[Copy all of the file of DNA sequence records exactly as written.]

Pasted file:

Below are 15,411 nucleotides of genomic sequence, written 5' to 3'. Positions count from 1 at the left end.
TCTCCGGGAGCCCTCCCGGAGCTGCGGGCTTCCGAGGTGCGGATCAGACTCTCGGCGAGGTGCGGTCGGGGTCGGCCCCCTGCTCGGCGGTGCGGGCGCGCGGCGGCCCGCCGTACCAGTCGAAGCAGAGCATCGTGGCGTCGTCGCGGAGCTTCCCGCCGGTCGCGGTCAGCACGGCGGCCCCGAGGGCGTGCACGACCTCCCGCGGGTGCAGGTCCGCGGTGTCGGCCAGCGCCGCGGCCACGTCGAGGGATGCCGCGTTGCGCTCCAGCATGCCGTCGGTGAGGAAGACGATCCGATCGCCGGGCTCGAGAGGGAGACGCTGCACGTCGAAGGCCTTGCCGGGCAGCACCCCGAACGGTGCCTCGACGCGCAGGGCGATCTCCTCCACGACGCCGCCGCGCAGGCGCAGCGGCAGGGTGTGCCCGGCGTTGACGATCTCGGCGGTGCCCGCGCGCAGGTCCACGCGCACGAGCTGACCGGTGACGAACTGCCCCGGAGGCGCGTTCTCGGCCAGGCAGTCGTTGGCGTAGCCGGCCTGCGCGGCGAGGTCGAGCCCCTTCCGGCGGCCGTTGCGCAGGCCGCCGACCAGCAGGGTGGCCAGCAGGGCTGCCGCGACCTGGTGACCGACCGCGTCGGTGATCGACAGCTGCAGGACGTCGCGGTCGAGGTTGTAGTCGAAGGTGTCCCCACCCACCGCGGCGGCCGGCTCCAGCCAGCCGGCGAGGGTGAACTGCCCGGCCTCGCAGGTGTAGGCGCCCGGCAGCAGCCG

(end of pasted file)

Below are 15,411 nucleotides of genomic sequence, written 5' to 3'. Positions count from 1 at the left end.
TCTCCGGGAGCCCTCCCGGAGCTGCGGGCTTCCGAGGTGCGGATCAGACTCTCGGCGAGGTGCGGTCGGGGTCGGCCCCCTGCTCGGCGGTGCGGGCGCGCGGCGGCCCGCCGTACCAGTCGAAGCAGAGCATCGTGGCGTCGTCGCGGAGCTTCCCGCCGGTCGCGGTCAGCACGGCGGCCCCGAGGGCGTGCACGACCTCCCGCGGGTGCAGGTCCGCGGTGTCGGCCAGCGCCGCGGCCACGTCGAGGGATGCCGCGTTGCGCTCCAGCATGCCGTCGGTGAGGAAGACGATCCGATCGCCGGGCTCGAGAGGGAGACGCTGCACGTCGAAGGCCTTGCCGGGCAGCACCCCGAACGGTGCCTCGACGCGCAGGGCGATCTCCTCCACGACGCCGCCGCGCAGGCGCAGCGGCAGGGTGTGCCCGGCGTTGACGATCTCGGCGGTGCCCGCGCGCAGGTCCACGCGCACGAGCTGACCGGTGACGAACTGCCCCGGAGGCGCGTTCTCGGCCAGGCAGTCGTTGGCGTAGCCGGCCTGCGCGGCGAGGTCGAGCCCCTTCCGGCGGCCGTTGCGCAGGCCGCCGACCAGCAGGGTGGCCAGCAGGGCTGCCGCGACCTGGTGACCGACCGCGTCGGTGATCGACAGCTGCAGGACGTCGCGGTCGAGGTTGTAGTCGAAGGTGTCCCCACCCACCGCGGCGGCCGGCTCCAGCCAGCCGGCGAGGGTGAACTGCCCGGCCTCGCAGGTGTAGGCGCCCGGCAGCAGCCG